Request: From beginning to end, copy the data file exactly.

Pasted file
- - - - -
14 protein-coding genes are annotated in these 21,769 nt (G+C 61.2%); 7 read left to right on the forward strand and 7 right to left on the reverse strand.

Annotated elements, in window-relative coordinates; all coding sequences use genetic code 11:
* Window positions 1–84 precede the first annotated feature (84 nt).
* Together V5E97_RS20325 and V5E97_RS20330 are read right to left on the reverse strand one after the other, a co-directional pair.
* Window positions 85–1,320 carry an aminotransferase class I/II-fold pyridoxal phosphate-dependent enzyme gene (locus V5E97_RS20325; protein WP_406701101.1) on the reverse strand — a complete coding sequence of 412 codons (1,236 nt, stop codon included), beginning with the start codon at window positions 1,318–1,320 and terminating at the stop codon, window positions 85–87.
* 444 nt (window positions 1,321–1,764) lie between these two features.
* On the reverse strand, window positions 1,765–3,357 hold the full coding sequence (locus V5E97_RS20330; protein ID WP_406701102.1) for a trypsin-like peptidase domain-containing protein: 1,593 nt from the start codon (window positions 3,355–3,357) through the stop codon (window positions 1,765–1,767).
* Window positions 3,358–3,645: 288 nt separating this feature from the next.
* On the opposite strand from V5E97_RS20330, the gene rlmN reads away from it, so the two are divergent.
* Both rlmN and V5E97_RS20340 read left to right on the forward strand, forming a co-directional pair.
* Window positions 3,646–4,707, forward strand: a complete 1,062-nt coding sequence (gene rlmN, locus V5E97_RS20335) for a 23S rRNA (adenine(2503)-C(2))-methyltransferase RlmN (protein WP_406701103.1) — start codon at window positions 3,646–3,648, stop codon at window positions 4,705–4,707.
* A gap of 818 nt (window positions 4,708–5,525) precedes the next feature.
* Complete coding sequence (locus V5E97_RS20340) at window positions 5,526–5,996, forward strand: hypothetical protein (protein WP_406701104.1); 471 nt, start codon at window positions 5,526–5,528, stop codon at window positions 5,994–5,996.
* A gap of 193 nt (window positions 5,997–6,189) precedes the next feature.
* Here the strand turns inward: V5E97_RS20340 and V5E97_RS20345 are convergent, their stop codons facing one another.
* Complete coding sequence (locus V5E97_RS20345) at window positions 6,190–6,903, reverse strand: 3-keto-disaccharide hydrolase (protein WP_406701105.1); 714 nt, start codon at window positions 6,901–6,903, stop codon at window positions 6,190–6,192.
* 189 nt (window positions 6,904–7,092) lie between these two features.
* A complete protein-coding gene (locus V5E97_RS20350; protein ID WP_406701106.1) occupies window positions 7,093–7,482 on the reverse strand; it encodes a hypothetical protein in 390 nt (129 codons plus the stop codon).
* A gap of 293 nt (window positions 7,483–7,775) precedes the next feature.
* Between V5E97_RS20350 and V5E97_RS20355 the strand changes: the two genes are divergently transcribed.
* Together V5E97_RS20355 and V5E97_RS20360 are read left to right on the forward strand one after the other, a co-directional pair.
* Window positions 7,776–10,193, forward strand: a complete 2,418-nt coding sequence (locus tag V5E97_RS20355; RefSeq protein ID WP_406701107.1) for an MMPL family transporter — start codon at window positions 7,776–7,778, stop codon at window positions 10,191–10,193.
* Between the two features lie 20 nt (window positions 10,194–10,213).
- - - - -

14 protein-coding genes are annotated in these 21,769 nt (G+C 61.2%); 7 read left to right on the forward strand and 7 right to left on the reverse strand.

Annotated elements, in window-relative coordinates; all coding sequences use genetic code 11:
* Window positions 1–84 precede the first annotated feature (84 nt).
* Together V5E97_RS20325 and V5E97_RS20330 are read right to left on the reverse strand one after the other, a co-directional pair.
* Window positions 85–1,320 carry an aminotransferase class I/II-fold pyridoxal phosphate-dependent enzyme gene (locus V5E97_RS20325; protein WP_406701101.1) on the reverse strand — a complete coding sequence of 412 codons (1,236 nt, stop codon included), beginning with the start codon at window positions 1,318–1,320 and terminating at the stop codon, window positions 85–87.
* 444 nt (window positions 1,321–1,764) lie between these two features.
* On the reverse strand, window positions 1,765–3,357 hold the full coding sequence (locus V5E97_RS20330; protein ID WP_406701102.1) for a trypsin-like peptidase domain-containing protein: 1,593 nt from the start codon (window positions 3,355–3,357) through the stop codon (window positions 1,765–1,767).
* Window positions 3,358–3,645: 288 nt separating this feature from the next.
* On the opposite strand from V5E97_RS20330, the gene rlmN reads away from it, so the two are divergent.
* Both rlmN and V5E97_RS20340 read left to right on the forward strand, forming a co-directional pair.
* Window positions 3,646–4,707, forward strand: a complete 1,062-nt coding sequence (gene rlmN, locus V5E97_RS20335) for a 23S rRNA (adenine(2503)-C(2))-methyltransferase RlmN (protein WP_406701103.1) — start codon at window positions 3,646–3,648, stop codon at window positions 4,705–4,707.
* A gap of 818 nt (window positions 4,708–5,525) precedes the next feature.
* Complete coding sequence (locus V5E97_RS20340) at window positions 5,526–5,996, forward strand: hypothetical protein (protein WP_406701104.1); 471 nt, start codon at window positions 5,526–5,528, stop codon at window positions 5,994–5,996.
* A gap of 193 nt (window positions 5,997–6,189) precedes the next feature.
* Here the strand turns inward: V5E97_RS20340 and V5E97_RS20345 are convergent, their stop codons facing one another.
* Complete coding sequence (locus V5E97_RS20345) at window positions 6,190–6,903, reverse strand: 3-keto-disaccharide hydrolase (protein WP_406701105.1); 714 nt, start codon at window positions 6,901–6,903, stop codon at window positions 6,190–6,192.
* 189 nt (window positions 6,904–7,092) lie between these two features.
* A complete protein-coding gene (locus V5E97_RS20350; protein ID WP_406701106.1) occupies window positions 7,093–7,482 on the reverse strand; it encodes a hypothetical protein in 390 nt (129 codons plus the stop codon).
* A gap of 293 nt (window positions 7,483–7,775) precedes the next feature.
* Between V5E97_RS20350 and V5E97_RS20355 the strand changes: the two genes are divergently transcribed.
* Together V5E97_RS20355 and V5E97_RS20360 are read left to right on the forward strand one after the other, a co-directional pair.
* Window positions 7,776–10,193, forward strand: a complete 2,418-nt coding sequence (locus tag V5E97_RS20355; RefSeq protein ID WP_406701107.1) for an MMPL family transporter — start codon at window positions 7,776–7,778, stop codon at window positions 10,191–10,193.
* Between the two features lie 20 nt (window positions 10,194–10,213).